A chronicle of Mary’s messages: The World of Marian Apparitions
“The World of Marian Apparitions: Mary’s appearances and messages from Fatima to Today” by Wincenty Łaszewski (2021, Sophia Institute Press) 432 pp., $39.95.
Few occurrences have had so significant an impact on the lived faith of Catholics than Marian apparitions. Their influence can be seen everywhere one looks within the Church, from statues, prayer cards and various other artistic depictions, to the names of churches, cathedrals, and basilicas. It would be impossible to empirically quantify just how central Mary’s appearances to visionaries and, indeed, ordinary people, have been over the centuries.
However, what if there were a book in which one could find a wealth of data and information concerning many of these extraordinary events? "The World of Marian Apparitions" by Wincenty Łaszewski intends to be just that.
Beginning with what are perhaps the most beloved of all Marian apparitions (those occurring at Fatima, Portugal), the book chronicles in an encyclopedic format approximately 48 apparitions up until the present day. From a physical standpoint, the book is of superb quality. It is relatively large, measuring slightly over eight-and-a-half by eleven inches, which would make it a great addition to any Catholic coffee table. The covers and spine are constructed from a smooth, velvety material which makes the book exceedingly comfortable to hold and read. Another beautiful design choice is the shimmery gold embossing found on the front, back, and spine, lending an air of refinement to the volume.
As mentioned above, Łaszewski has chosen to format the book as an encyclopedia. This makes it straightforward to navigate and use as an informational resource. Included in each of the entries are enriching elements such as small maps showing where the apparition(s) took place, many high-quality photos and graphics, as well as a legend of symbols to tell the reader at a glance whether or not a specific apparition has been approved by the Vatican, approved by the local bishop, was accompanied by a miracle or miracles, etc.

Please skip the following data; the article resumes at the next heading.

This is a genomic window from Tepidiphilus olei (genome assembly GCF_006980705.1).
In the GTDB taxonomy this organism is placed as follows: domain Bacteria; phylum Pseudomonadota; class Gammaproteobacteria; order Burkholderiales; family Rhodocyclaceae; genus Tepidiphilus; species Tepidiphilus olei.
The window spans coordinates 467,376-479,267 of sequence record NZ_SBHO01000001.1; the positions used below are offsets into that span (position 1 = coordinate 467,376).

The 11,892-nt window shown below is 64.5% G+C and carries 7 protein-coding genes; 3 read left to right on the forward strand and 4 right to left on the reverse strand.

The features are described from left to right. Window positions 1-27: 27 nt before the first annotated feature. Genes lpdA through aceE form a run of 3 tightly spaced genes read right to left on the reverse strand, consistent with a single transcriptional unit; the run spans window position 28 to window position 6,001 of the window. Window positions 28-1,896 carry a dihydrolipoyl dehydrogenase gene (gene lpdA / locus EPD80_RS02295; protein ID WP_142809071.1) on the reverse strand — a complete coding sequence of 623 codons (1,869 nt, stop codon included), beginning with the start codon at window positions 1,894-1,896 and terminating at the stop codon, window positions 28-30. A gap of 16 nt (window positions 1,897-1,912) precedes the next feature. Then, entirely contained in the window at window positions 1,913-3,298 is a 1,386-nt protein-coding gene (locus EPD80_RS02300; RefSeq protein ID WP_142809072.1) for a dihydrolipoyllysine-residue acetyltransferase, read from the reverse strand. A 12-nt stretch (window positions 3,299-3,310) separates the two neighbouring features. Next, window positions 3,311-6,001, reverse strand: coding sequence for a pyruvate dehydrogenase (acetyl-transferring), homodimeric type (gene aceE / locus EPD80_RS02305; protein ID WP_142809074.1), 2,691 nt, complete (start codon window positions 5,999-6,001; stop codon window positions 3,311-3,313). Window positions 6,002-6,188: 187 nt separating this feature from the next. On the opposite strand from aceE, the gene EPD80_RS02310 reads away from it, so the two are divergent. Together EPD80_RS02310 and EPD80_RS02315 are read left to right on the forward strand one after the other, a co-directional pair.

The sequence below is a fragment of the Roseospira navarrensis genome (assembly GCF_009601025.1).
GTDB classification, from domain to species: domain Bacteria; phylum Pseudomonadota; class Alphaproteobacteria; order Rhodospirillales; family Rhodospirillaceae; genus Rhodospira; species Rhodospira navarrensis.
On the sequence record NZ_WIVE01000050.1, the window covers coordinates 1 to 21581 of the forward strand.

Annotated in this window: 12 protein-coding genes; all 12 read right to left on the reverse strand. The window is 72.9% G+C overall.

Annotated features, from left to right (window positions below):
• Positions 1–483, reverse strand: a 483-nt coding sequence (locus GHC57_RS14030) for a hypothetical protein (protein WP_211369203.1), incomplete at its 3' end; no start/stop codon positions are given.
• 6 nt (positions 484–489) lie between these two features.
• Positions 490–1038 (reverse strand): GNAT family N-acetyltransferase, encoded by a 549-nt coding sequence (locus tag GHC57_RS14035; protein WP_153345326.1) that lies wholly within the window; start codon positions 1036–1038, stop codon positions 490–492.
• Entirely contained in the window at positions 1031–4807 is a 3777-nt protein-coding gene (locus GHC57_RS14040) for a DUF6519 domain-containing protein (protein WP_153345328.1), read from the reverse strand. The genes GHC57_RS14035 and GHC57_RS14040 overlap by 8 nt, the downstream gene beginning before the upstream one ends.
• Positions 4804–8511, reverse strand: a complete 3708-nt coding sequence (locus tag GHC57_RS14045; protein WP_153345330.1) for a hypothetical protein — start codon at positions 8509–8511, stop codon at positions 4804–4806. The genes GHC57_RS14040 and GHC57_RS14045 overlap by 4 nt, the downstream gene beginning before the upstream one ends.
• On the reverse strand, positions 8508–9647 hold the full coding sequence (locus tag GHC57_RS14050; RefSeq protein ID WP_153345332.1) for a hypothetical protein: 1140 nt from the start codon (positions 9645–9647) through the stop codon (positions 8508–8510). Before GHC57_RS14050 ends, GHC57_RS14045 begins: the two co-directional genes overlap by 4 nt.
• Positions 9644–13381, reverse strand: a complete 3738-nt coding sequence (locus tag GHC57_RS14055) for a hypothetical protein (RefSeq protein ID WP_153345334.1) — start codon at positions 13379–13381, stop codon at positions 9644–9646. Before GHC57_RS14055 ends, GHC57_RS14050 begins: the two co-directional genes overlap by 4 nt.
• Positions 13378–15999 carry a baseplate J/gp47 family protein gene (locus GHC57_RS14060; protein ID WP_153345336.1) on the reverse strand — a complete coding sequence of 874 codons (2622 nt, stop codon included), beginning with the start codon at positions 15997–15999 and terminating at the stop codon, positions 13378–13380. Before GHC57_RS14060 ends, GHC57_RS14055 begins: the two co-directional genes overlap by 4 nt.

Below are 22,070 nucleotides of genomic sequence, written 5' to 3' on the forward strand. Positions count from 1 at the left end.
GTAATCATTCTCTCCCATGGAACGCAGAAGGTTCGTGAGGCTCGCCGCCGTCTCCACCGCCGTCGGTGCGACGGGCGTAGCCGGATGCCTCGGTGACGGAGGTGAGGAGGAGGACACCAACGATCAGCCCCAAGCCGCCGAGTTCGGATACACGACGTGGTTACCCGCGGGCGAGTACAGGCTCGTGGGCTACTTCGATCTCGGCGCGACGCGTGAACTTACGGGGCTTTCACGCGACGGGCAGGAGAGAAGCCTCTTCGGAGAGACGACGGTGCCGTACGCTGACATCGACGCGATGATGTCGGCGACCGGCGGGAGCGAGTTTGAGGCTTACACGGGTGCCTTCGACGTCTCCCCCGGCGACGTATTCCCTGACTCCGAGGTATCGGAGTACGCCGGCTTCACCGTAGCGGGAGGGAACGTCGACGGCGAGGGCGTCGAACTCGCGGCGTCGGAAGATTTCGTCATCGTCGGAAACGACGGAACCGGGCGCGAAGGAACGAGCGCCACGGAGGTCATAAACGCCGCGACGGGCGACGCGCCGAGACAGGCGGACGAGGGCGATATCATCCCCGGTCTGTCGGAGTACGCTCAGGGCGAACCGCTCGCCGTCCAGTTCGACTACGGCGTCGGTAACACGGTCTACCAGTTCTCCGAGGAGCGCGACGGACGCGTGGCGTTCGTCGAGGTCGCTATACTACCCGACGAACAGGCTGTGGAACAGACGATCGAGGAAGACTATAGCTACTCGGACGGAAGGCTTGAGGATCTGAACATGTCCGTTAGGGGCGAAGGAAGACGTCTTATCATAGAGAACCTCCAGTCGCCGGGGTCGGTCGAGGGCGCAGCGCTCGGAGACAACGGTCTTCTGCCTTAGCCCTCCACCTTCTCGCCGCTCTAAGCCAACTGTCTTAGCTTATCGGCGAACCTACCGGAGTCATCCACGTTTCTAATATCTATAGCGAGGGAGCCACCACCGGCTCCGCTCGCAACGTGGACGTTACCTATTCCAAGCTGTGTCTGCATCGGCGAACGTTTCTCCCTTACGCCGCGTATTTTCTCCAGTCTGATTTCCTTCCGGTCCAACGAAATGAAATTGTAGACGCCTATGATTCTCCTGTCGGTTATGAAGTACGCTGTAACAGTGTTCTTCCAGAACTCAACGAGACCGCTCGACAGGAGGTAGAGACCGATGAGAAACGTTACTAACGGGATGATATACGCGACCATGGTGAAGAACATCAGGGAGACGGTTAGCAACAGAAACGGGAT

Since the book is organized as a timeline from Fatima to the present day, it is possible to discern a sense of narrative and continuity between the apparitions. Mary’s message, no matter to whom it is being given or where or at what time, is always the same: repent and work towards a closer relationship with her Son, Jesus. Although this is something we all learn implicitly, having heard at least some of these stories before in other places, when they are collected in one place and put in sequence (placed in context, if you will), they begin to take on a more poignant character.
If this book itself could be described to contain a message, I believe it would be this: Mary is not simply a historical figure, or a person in heaven whom we venerate here on Earth. While she is undoubtedly both of these things, this book also presents her as an active, interventional force in our reality. She is far from static. Like a mother, perpetually concerned for the physical and spiritual wellbeing of her children, Mary is constantly “keeping tabs” on us, her fingers on the pulse of humanity. And, like any good mother, when she observes her children engaging in behaviors that are ultimately harmful to themselves and those around them, she steps in. She reminds us with Whom our true loyalties lie, and that we should never allow ourselves to become distracted from our Christian mission by the wiles of the world. It is an uncomplicated message, yet one that needs to be repeated frequently and insistently, as with any recalcitrant youth.
Wincenty Łaszewski has created something extraordinary in writing and compiling this book. In the years to come, I predict that "The World of Marian Apparitions" will become widely known as one of the best places to find information about the last century or so of these most wonderful of visions and visitations, which are of critical import not only for ourselves as isolated individuals, but for the whole interconnected web of the human family.